every meeting. A short one. But we do almost all the talking. We review the meeting, note any foul-ups and check plans for the next meeting or activity. The Old Man only talks if he needs to give a One-Minute praising."
"Aha!" said the young man. "Or, no doubt, a One-Minute reprimand?"
"Wrong again, sir!" came the response. "Those happen only in private. He
never reprimands us in front of each other. He says reprimanding in public doesn't work, because it makes you feel humiliated and resentful. He says the only reason for the reprimand is to get us to behave differently in the future. If we feel angry about it, we may want to do something else wrong just for spite. This way, we feel lousy because we made him feel lousy, and since he tells us exactly what it was we did to make him feel like that, and since he only criticizes the thing we did and not us . . . "
"You don't have any reason to feel resentful or humiliated and you just want to avoid doing the same thing in the future!" The young man was getting the hang of it now.
"Right you are! And, since the reprimand ends with a praising . . . "
"Just a minute. He reprimands and praises you? How does that work?" The
young man saw he still had a long way to go.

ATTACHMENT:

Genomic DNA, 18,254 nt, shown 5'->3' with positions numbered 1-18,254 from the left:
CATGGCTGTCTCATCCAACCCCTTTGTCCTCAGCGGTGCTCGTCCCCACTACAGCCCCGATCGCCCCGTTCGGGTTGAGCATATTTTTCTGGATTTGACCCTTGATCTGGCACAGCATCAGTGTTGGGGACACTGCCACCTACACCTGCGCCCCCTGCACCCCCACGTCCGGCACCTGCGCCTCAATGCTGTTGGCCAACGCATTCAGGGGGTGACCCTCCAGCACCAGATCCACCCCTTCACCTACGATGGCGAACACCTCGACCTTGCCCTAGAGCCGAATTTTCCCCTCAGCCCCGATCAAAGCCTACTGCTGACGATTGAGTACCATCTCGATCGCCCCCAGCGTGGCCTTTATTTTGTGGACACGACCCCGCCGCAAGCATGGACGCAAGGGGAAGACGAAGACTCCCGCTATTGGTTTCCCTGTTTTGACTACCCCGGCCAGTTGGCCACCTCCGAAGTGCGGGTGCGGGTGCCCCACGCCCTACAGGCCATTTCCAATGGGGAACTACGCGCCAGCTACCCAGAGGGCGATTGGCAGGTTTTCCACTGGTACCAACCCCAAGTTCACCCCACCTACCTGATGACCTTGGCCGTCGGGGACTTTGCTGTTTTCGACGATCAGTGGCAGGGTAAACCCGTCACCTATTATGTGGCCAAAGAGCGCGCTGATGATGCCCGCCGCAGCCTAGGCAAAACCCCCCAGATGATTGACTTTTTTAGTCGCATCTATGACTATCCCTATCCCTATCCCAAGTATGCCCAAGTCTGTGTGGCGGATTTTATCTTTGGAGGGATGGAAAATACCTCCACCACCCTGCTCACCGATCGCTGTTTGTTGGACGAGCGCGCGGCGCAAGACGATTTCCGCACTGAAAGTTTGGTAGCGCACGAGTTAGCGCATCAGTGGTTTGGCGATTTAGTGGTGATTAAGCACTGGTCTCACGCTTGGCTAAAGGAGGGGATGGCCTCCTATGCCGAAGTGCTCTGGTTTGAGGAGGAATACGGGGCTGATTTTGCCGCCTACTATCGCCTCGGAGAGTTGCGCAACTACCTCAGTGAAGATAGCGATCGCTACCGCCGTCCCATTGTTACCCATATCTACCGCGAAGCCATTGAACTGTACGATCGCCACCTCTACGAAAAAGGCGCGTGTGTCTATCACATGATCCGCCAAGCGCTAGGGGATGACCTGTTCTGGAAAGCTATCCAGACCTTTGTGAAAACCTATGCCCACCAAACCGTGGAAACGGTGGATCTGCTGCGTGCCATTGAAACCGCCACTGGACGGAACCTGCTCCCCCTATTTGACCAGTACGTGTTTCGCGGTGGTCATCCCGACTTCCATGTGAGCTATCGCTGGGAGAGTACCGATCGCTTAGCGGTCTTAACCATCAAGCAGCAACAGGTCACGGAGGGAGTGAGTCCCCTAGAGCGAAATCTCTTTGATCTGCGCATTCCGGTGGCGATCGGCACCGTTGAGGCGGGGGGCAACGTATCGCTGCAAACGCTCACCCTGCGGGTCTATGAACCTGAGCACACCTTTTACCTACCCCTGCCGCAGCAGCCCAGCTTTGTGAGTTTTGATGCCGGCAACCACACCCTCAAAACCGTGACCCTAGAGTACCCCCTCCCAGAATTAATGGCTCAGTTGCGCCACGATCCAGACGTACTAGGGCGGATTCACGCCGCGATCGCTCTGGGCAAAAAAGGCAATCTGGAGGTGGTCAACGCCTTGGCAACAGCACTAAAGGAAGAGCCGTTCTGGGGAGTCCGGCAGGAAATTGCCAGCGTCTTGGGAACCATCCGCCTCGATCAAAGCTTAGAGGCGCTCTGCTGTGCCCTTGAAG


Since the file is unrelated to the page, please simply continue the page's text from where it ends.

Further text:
"Simple. After he finishes telling you exactly what you did wrong, and how it makes him feel, and giving you a moment to feel how it feels, he tells you what a great guy you are and how much he likes you, and you know it's over." Rob's admiration for the man showed in his face. "I only wish we could get the Old Man to teach all our teachers to do the same thing. A lot of them use what he calls the 'gunny sack' approach. They save up a lot of frustration--and boy do they get a lot of frustration--until they have enough to fill a sack! Then they just dump it all over everybody. The guilty and the innocent get punished or yelled at all together. Just doesn't make as much sense as the Old Man's way. He says that 'goals begin behavior and consequences maintain behavior'."
The young man was still puzzled. "Okay, let's go back a minute. If you guys do everything without the SM's guidance, how do you know what to do at meetings and activities?"